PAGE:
money, ecuador, salinas ecuador

Playing the “Money Game” in Ecuador

Living in Ecuador, we have a big money problem. Or rather, we have a problem with big money. The sad truth is that the cost of things like cabs, buses, fresh produce, lunches, haircuts, and so on are so low, that no one likes to break large bills. Taxis frown at anything over a $5 bill, and trying to use anything larger than a $20 anywhere but a major chain store or restaurant is almost impossible.

So here in our home of four years on the coast of the Pacific in Salinas, my wife Rita and I have become adept at playing the Money Game. The point is to use the largest bill you can get away with, and to maximize the amount of smaller change you receive. It is not always easy, as a recent trip to our local Mercado reminded me.

Usually, the Mercado is a great place to break tens and twenties. Everything is done on a strictly cash basis, and they do a high volume of business. Most shoppers are spending less than five dollars at each stall, so they tend to have a lot of ready change. We were running low on ones and fives, so I set out to the market with high hopes, carrying only a $10 bill and a $20 bill.

My first stop is almost always Celinda, our favorite produce vendor. We visit her two or three times a week, so after smiles and greetings, I start gathering today’s needs. I picked out three pounds of onions, two pounds of tomatoes, a pound of carrots (only three – the carrots are rather large), a cucumber, some green peppers, a pound of limes, a head of broccoli, a handful of peeled garlic bulbs (we’re spoiled), a half a pound of fresh-shelled peas, and a big hunk of cabbage. Celinda totals things up on her pad, and tells us cinco y cuarente – $5.40.

I think this is terrific, as I hand her the twenty. I’ll get back a five, a ten and four ones! But no, she shakes her head and tells me “No tengo cambio!” She doesn’t have change. I’m reluctant to take out the ten, still playing the game. Since we are regulars, Celinda tells me to go ahead and do my other shopping, and pay her on the way out. Great! Still in the game!

Next stop, our regular fruit man. This time I get a pound of strawberries, a large pineapple (weighed about 4 pounds), a small papaya, ten oritos (small sweet bananas), and a couple of apples. This time, the total is $5 even. Not ideal, but I’m still a winner, as I’ll get a ten and a five back from my twenty. “No tengo cambio!’, the vendor tells me. I had to resort to giving him my ten instead.

So now I have a five and a twenty, but I would still need 40 cents for Celinda, and be left with a large bill. I lose the game! Only one thing to do – go buy some shrimp! The seafood vendors are the go-to guys when it comes to change. The purchases there are higher dollar amounts than the produce, so they are the best place to break twenties. I go through the greetings and small talk with the shrimp guy I frequent, Carlos, and then ask how much for some decent size shrimp in a bowl on the counter. They are $5 a pound. I’d really like to get some ones, so that won’t do. I point to the next bowl, which has larger shrimp in it. They are $6, which is perfect! I order two pounds, and prepare to get a five and three ones back from my twenty.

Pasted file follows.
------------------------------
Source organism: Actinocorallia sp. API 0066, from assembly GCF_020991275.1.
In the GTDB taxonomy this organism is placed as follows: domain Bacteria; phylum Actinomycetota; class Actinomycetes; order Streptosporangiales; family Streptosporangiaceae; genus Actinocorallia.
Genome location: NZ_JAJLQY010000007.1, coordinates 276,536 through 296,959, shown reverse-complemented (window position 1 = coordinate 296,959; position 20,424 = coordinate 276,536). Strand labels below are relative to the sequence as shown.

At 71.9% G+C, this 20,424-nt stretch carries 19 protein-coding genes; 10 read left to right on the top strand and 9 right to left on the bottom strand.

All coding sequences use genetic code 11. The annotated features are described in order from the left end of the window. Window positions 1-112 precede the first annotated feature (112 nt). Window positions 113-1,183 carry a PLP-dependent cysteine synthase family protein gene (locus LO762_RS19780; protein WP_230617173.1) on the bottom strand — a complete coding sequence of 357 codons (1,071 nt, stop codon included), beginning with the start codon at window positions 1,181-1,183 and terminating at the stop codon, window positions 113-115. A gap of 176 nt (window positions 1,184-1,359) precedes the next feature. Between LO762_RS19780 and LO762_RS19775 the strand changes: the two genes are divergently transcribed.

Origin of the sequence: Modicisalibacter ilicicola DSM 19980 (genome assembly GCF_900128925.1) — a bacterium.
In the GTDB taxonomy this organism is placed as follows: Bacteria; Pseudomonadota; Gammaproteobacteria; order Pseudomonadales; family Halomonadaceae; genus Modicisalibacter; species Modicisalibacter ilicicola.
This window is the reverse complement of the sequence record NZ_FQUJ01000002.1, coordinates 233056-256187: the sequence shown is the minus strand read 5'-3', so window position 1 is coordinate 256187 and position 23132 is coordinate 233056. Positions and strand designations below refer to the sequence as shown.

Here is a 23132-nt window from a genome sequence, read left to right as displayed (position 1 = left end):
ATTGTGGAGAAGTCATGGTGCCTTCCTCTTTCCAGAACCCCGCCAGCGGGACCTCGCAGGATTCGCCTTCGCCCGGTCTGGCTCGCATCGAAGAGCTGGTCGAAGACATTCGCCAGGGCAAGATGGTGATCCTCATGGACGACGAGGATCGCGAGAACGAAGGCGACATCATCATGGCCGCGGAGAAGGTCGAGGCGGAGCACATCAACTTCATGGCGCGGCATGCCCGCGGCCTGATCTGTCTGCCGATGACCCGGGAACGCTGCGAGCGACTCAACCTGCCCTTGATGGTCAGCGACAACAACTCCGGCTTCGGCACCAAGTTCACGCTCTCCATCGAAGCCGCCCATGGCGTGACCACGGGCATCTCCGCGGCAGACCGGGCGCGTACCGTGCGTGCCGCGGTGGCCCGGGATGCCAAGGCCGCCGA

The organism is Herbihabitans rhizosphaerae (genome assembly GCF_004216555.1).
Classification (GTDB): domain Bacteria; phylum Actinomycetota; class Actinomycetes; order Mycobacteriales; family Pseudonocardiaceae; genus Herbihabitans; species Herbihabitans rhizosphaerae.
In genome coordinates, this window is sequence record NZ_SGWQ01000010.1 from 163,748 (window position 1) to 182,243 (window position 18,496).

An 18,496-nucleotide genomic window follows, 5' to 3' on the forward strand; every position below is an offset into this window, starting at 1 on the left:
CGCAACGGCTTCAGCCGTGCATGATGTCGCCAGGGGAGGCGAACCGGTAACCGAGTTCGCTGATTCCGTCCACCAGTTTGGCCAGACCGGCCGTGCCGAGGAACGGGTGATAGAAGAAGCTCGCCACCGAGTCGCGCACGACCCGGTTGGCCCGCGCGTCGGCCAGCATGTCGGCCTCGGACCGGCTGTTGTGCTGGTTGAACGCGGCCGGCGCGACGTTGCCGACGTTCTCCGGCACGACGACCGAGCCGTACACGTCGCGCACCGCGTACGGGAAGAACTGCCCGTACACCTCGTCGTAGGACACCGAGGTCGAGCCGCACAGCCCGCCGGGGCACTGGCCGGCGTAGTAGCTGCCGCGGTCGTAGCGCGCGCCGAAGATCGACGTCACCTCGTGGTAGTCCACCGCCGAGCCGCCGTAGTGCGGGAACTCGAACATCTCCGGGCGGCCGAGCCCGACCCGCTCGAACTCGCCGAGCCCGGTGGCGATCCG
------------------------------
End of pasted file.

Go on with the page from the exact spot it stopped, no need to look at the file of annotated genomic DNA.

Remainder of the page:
No tengo cambio!”, a phrase I an really getting tired of hearing at this point. He waves over a helper, who takes the twenty and runs off to get change. After a few minutes he returns – but only with two tens. Carlos asks around at the other stalls, but no one else can break a ten either. So he decides to just hand me one of the tens, and tells me to catch up with him another time to give him the other $2.

Great, very nice, but now I owe two vendors! Undaunted, I returned to Celinda and offered her the ten. She can break the ten, so I get $4.60 back from her. I head back over to the seafood aisle, and give Carlos his $2. He gives me a big grin, as he thought he was going to have to wait until my next shopping trip. I know next time I see him, he’ll probably slip in a few extra shrimp.

So how did I do in the Money Game? Well, I left the house with a ten and a twenty, and we returned with a five, two ones, and sixty cents. That gives us change to take the bus to the SuperMaxi later today (we only need 45 cents), and the $2 to pay the cab for the ride home, with a five dollar bill left over. I rate it as a win. After all, we also are coming home with about 15 pounds of fresh fruits and vegetables, and better yet – looks like we’re having steamed shrimp tonight!

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  • Jim Sparks says:

    That sounds like a good problem to have.

  • Nancy McMillan says:

    Do people use local bank accounts here? Will the banks here give change in small bills?

    • Jim Santos says:

      Yes, and the banks will make change, although somewhat grudgingly at times. However, for the vendors, they may start of the day with little or no money. It also may be too far to the bank, or they may have no one to spare to make the run.

  • John says:

    I have been thinking about writing an article similar to this for some time now. My title would even be similar: The Change Game. The reason I haven’t written it is the people I would offend by calling them out for pulling the “game” on their friends; for example, handing me a twenty for their share of a $3 taxi ride. What this does is saves them from having to stand in line at the bank to get small bills and coins, and makes me do it instead.

    • Jim Santos says:

      Yes, I remember when a new expat saw that I had 4 five dollar bills, and asked if I could give her them for a twenty. She was shocked when I said “Hells no!”

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